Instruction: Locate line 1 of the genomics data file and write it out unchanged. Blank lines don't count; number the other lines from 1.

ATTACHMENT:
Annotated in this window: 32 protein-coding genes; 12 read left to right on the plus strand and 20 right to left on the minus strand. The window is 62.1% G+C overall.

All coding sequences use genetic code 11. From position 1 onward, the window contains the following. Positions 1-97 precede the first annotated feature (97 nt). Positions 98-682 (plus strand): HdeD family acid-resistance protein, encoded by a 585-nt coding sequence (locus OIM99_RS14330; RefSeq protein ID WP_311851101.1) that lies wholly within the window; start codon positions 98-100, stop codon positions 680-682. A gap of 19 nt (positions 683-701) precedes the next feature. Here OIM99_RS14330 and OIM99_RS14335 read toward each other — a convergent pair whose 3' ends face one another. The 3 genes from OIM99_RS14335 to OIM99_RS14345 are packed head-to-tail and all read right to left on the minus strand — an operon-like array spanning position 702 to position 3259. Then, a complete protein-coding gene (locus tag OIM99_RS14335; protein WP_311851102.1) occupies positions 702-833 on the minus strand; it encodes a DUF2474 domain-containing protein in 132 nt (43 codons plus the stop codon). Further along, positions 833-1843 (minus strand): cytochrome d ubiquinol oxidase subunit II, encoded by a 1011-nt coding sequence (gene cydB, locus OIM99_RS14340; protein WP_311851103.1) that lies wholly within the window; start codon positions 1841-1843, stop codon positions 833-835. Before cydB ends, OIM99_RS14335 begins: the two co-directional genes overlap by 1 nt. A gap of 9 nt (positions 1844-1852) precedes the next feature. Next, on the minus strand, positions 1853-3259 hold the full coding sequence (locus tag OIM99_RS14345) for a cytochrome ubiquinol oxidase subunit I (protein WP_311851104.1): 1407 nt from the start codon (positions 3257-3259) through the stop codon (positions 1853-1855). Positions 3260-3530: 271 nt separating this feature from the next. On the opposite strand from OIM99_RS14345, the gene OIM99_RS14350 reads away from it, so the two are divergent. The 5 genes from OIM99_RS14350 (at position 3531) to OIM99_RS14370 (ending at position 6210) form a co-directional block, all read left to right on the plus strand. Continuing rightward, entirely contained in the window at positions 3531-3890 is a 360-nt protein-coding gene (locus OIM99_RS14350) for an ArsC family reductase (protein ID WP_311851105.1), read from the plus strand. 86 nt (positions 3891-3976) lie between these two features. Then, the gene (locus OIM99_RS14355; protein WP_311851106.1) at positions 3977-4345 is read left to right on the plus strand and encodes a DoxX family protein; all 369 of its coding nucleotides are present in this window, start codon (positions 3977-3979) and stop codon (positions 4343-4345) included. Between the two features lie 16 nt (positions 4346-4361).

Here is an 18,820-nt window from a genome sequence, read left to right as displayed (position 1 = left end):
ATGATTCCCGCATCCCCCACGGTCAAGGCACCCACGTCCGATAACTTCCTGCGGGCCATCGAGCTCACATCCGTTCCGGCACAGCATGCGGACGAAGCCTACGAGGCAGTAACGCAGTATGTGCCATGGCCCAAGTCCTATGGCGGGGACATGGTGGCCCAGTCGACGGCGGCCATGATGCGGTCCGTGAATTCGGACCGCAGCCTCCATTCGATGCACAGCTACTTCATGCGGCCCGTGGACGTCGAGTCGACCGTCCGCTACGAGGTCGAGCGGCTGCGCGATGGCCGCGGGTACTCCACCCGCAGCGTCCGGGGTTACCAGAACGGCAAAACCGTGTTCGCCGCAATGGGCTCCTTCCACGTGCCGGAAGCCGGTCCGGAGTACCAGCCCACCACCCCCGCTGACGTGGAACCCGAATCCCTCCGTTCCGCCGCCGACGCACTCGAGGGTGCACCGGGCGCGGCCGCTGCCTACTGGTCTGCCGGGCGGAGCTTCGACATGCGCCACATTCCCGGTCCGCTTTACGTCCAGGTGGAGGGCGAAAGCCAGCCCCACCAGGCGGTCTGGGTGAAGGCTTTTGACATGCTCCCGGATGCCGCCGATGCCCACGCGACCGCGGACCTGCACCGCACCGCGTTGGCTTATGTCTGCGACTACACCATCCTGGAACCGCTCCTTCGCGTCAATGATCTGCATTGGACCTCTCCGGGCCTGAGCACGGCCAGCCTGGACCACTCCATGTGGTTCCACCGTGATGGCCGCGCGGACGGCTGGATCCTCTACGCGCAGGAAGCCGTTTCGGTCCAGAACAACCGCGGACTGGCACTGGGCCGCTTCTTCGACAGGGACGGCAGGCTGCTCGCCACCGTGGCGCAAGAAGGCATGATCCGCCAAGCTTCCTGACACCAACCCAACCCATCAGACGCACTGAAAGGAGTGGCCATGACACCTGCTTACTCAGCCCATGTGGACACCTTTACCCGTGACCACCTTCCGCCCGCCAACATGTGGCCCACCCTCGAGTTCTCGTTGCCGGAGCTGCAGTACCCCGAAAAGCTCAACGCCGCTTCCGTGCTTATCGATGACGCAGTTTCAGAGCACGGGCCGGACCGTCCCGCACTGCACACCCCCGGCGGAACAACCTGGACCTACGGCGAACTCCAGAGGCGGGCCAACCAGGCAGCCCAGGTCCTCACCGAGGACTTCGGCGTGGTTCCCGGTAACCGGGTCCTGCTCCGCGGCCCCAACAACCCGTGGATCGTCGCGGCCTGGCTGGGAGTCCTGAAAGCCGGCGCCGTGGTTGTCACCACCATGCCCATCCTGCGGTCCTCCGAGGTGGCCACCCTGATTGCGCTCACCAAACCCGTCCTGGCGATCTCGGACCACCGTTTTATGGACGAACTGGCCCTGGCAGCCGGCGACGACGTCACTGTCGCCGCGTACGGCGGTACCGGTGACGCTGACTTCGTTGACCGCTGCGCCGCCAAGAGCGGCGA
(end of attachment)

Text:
Annotated in this window: 32 protein-coding genes; 12 read left to right on the plus strand and 20 right to left on the minus strand. The window is 62.1% G+C overall.